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The Risk Is Real: Wrongful Death and Energy Drinks

In 2015, attorney Kevin Goldberg filed the first wrongful death lawsuit against an energy drink company — Monster Energy — in the death of 19-year-old Alex Morris. Monster Energy reached a settlement with Alex Morris’ lawyer before the case ever went to court. Since then, however, multiple wrongful death lawsuits have been filed against various energy drink companies, inspiring the public to ask the question: What’s the relationship between energy drink consumption and wrongful death?

So before stopping at a gas station to grab a Rockstar on your road trip through St. George, Utah, here are a few things to be aware of.

Growing Evidence Against Energy Drinks

While Monster Energy has continued to deny any wrongdoing in casualties attributed to cardiac arrhythmia (irregular heartbeat), growing evidence indicates that energy drinks are a direct contributor to conditions such as heart failure, stroke, heart attack and in rare cases death.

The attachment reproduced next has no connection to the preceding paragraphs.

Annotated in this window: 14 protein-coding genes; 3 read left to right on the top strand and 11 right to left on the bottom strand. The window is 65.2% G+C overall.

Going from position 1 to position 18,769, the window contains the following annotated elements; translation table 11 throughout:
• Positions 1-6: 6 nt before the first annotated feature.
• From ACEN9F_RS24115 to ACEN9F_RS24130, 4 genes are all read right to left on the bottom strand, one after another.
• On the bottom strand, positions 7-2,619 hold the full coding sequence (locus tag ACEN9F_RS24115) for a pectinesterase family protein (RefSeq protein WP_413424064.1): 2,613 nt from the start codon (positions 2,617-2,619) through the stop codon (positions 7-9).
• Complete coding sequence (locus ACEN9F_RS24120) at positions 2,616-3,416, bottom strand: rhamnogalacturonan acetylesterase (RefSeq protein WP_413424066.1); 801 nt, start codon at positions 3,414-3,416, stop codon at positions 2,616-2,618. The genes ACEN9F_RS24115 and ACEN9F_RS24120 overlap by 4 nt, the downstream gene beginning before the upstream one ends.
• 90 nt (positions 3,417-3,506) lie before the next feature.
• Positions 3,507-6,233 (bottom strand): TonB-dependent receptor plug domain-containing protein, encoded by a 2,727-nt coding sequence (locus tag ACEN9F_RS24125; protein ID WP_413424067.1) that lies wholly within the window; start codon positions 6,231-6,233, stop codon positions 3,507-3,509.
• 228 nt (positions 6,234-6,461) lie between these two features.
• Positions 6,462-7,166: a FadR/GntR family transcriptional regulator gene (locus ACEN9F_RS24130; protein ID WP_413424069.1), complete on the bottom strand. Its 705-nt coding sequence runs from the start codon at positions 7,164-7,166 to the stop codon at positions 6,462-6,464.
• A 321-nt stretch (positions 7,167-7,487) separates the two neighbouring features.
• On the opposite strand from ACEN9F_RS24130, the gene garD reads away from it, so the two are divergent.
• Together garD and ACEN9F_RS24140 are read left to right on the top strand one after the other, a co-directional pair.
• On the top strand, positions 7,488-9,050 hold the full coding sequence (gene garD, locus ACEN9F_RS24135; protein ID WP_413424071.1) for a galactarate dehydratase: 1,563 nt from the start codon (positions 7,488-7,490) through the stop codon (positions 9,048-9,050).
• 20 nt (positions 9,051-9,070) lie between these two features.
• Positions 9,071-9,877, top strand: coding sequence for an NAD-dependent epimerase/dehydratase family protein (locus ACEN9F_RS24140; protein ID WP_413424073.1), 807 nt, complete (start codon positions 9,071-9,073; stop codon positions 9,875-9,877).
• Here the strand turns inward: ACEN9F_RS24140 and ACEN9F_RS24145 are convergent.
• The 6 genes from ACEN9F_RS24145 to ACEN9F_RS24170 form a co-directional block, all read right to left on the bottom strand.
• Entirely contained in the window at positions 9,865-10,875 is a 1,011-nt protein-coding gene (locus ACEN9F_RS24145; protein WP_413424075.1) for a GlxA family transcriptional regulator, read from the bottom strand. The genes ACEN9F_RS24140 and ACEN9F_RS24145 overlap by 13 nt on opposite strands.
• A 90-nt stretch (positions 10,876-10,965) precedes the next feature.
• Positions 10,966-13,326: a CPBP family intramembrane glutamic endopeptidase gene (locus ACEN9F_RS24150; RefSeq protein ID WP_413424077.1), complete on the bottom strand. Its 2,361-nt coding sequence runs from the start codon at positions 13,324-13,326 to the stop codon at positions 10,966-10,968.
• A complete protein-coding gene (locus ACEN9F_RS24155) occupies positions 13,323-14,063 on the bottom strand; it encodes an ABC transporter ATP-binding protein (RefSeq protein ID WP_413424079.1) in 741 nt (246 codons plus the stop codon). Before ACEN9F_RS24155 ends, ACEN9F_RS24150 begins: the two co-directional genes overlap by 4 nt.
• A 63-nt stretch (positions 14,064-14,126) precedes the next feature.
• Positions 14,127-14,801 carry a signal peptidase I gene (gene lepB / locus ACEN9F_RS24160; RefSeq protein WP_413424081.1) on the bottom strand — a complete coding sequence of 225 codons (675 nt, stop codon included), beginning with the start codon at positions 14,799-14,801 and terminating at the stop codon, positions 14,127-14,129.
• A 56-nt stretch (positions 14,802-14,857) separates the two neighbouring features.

A lawyer or a law enforcement official investigating the unsafe effects of energy drinks will have plenty of evidence to work with. Unfortunately, most energy drink companies are too profitable to consider making any real changes to their ingredients. The best solution is to inform the public about the risks associated with these energy drinks.

Energy Drinks Consumption During Summer

A 12-oz can of Red Bull has 111 mg of caffeine in it — almost two and a half times the amount of caffeine in one can of Diet Coke. Most physicians recommend limiting caffeine intake to 400 mg per day or less. But with summer vacationers pounding energy drinks while they hike through St. George or surf on the West Coast, the risk increases substantially. In warmer places where dehydration is already a risk (St. George reaches temperatures in the triple digits during the summer), people who ingest multiple energy drinks a day have a higher risk of developing cardiac arrhythmia.

There’s no denying that there’s a link between major health problems and energy drinks. Our advice? Avoid a call to your lawyer by decreasing your intake of energy drinks this summer.

By |2016-05-09T09:37:37-06:00May 9th, 2016|wrongful death|Comments Off on The Risk Is Real: Wrongful Death and Energy Drinks

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